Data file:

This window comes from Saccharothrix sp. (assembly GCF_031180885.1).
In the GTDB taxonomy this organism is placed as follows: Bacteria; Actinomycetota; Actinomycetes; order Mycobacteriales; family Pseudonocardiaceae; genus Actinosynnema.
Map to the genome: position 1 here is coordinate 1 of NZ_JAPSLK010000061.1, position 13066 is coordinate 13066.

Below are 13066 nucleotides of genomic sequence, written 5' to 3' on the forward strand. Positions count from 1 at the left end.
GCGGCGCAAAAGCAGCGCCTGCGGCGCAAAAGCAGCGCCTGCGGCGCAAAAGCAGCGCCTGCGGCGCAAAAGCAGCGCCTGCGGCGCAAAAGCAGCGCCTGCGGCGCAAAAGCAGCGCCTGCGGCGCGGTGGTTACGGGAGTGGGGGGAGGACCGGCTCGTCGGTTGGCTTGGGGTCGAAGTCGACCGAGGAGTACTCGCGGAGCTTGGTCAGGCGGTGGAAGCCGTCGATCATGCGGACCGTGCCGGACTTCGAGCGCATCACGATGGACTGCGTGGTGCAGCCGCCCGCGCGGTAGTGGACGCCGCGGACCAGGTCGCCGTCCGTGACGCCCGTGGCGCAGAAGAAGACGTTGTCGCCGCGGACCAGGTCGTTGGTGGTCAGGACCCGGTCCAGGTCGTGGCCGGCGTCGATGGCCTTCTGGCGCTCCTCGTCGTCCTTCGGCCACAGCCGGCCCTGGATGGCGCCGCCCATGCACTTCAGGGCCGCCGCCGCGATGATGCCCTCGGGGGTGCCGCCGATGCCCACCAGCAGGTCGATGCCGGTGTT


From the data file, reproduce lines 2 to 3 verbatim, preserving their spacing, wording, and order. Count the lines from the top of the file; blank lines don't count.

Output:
In the GTDB taxonomy this organism is placed as follows: Bacteria; Actinomycetota; Actinomycetes; order Mycobacteriales; family Pseudonocardiaceae; genus Actinosynnema.
Map to the genome: position 1 here is coordinate 1 of NZ_JAPSLK010000061.1, position 13066 is coordinate 13066.